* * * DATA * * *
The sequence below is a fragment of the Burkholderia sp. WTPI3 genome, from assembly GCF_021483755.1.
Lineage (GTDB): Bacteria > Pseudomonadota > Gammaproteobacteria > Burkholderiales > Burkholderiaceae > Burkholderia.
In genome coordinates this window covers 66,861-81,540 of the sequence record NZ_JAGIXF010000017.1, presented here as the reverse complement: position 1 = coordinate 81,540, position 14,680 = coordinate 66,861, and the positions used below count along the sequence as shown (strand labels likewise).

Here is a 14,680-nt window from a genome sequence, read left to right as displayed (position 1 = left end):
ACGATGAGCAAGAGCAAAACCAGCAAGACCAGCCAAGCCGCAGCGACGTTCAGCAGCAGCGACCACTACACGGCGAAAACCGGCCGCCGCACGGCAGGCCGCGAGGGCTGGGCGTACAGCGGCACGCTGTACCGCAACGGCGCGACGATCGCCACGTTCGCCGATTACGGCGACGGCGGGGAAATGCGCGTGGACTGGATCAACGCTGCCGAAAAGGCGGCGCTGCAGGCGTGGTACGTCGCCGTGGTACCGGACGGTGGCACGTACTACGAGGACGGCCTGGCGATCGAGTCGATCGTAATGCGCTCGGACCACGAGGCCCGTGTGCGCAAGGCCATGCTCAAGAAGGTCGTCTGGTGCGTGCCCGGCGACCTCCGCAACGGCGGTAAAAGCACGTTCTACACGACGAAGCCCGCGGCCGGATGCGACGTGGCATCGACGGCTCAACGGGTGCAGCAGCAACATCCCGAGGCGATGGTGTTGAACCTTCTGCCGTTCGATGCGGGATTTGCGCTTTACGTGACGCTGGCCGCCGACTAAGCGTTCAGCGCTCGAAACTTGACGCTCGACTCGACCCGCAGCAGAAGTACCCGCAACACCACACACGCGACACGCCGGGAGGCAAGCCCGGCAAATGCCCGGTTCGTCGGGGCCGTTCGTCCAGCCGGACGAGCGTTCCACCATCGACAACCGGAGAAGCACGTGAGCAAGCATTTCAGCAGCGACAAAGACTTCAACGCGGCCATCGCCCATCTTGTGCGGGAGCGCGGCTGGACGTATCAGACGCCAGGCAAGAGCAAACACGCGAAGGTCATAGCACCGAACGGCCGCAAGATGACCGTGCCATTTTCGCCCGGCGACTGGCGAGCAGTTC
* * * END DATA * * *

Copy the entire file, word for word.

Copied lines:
The sequence below is a fragment of the Burkholderia sp. WTPI3 genome, from assembly GCF_021483755.1.
Lineage (GTDB): Bacteria > Pseudomonadota > Gammaproteobacteria > Burkholderiales > Burkholderiaceae > Burkholderia.
In genome coordinates this window covers 66,861-81,540 of the sequence record NZ_JAGIXF010000017.1, presented here as the reverse complement: position 1 = coordinate 81,540, position 14,680 = coordinate 66,861, and the positions used below count along the sequence as shown (strand labels likewise).

Here is a 14,680-nt window from a genome sequence, read left to right as displayed (position 1 = left end):
ACGATGAGCAAGAGCAAAACCAGCAAGACCAGCCAAGCCGCAGCGACGTTCAGCAGCAGCGACCACTACACGGCGAAAACCGGCCGCCGCACGGCAGGCCGCGAGGGCTGGGCGTACAGCGGCACGCTGTACCGCAACGGCGCGACGATCGCCACGTTCGCCGATTACGGCGACGGCGGGGAAATGCGCGTGGACTGGATCAACGCTGCCGAAAAGGCGGCGCTGCAGGCGTGGTACGTCGCCGTGGTACCGGACGGTGGCACGTACTACGAGGACGGCCTGGCGATCGAGTCGATCGTAATGCGCTCGGACCACGAGGCCCGTGTGCGCAAGGCCATGCTCAAGAAGGTCGTCTGGTGCGTGCCCGGCGACCTCCGCAACGGCGGTAAAAGCACGTTCTACACGACGAAGCCCGCGGCCGGATGCGACGTGGCATCGACGGCTCAACGGGTGCAGCAGCAACATCCCGAGGCGATGGTGTTGAACCTTCTGCCGTTCGATGCGGGATTTGCGCTTTACGTGACGCTGGCCGCCGACTAAGCGTTCAGCGCTCGAAACTTGACGCTCGACTCGACCCGCAGCAGAAGTACCCGCAACACCACACACGCGACACGCCGGGAGGCAAGCCCGGCAAATGCCCGGTTCGTCGGGGCCGTTCGTCCAGCCGGACGAGCGTTCCACCATCGACAACCGGAGAAGCACGTGAGCAAGCATTTCAGCAGCGACAAAGACTTCAACGCGGCCATCGCCCATCTTGTGCGGGAGCGCGGCTGGACGTATCAGACGCCAGGCAAGAGCAAACACGCGAAGGTCATAGCACCGAACGGCCGCAAGATGACCGTGCCATTTTCGCCCGGCGACTGGCGAGCAGTTC